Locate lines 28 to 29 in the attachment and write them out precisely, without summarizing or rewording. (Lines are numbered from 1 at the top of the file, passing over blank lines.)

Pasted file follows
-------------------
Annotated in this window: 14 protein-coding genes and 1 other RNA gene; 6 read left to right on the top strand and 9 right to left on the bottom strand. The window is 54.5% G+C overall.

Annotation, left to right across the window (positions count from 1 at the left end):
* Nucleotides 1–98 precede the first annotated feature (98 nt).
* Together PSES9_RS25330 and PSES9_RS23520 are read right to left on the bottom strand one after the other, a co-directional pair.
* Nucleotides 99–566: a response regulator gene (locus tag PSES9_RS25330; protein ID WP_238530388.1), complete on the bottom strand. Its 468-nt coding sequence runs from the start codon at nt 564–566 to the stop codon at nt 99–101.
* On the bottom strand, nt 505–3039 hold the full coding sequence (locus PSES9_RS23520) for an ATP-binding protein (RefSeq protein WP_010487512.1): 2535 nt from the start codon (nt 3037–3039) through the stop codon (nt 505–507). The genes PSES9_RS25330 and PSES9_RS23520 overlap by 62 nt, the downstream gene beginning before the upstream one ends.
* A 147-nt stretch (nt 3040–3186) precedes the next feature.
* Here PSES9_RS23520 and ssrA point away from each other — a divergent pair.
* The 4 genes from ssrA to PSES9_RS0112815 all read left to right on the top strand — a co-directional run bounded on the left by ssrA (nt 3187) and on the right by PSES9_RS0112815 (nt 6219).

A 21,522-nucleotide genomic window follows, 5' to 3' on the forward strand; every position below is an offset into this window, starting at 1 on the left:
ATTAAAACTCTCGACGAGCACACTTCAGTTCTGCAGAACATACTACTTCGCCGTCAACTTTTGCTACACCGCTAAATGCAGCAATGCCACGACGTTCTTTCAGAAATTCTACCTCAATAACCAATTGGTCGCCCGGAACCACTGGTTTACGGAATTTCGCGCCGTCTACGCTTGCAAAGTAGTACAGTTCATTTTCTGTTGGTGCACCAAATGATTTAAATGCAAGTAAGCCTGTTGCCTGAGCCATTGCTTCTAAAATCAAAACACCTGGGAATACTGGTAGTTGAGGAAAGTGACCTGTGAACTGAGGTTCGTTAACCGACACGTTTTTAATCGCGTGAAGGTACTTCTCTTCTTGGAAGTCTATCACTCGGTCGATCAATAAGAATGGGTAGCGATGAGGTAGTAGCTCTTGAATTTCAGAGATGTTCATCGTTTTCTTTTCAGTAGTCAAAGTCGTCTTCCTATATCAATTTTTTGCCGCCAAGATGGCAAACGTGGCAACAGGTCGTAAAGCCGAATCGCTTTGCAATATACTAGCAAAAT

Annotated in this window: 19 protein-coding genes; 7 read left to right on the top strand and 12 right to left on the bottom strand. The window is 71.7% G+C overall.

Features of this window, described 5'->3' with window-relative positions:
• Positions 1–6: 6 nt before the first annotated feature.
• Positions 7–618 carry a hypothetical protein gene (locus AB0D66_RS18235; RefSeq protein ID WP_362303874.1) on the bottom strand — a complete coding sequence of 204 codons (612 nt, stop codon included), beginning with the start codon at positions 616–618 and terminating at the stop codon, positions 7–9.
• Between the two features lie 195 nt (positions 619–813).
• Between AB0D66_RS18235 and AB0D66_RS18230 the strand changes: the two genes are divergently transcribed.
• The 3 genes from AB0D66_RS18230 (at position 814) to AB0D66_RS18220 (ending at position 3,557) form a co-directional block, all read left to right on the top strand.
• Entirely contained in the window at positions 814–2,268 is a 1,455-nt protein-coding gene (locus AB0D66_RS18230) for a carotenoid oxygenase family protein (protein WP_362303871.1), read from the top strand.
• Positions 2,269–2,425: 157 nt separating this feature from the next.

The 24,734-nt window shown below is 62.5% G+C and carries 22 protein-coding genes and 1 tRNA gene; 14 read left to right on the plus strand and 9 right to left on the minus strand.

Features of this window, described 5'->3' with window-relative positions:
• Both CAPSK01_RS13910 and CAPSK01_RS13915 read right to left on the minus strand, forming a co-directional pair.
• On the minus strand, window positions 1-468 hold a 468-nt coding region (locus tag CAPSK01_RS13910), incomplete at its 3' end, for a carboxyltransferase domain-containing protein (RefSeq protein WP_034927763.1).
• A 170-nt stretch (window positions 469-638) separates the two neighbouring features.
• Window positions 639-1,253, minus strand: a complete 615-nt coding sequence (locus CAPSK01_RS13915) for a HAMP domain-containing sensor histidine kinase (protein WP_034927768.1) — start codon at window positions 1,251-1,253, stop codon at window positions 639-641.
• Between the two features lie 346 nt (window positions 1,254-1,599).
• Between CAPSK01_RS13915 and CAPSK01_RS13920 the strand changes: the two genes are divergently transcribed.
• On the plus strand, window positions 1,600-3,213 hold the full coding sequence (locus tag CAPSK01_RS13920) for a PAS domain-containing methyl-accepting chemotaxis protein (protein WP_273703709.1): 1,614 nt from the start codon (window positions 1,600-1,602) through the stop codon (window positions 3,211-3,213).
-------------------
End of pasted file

• Between CAPSK01_RS13915 and CAPSK01_RS13920 the strand changes: the two genes are divergently transcribed.
• On the plus strand, window positions 1,600-3,213 hold the full coding sequence (locus tag CAPSK01_RS13920) for a PAS domain-containing methyl-accepting chemotaxis protein (protein WP_273703709.1): 1,614 nt from the start codon (window positions 1,600-1,602) through the stop codon (window positions 3,211-3,213).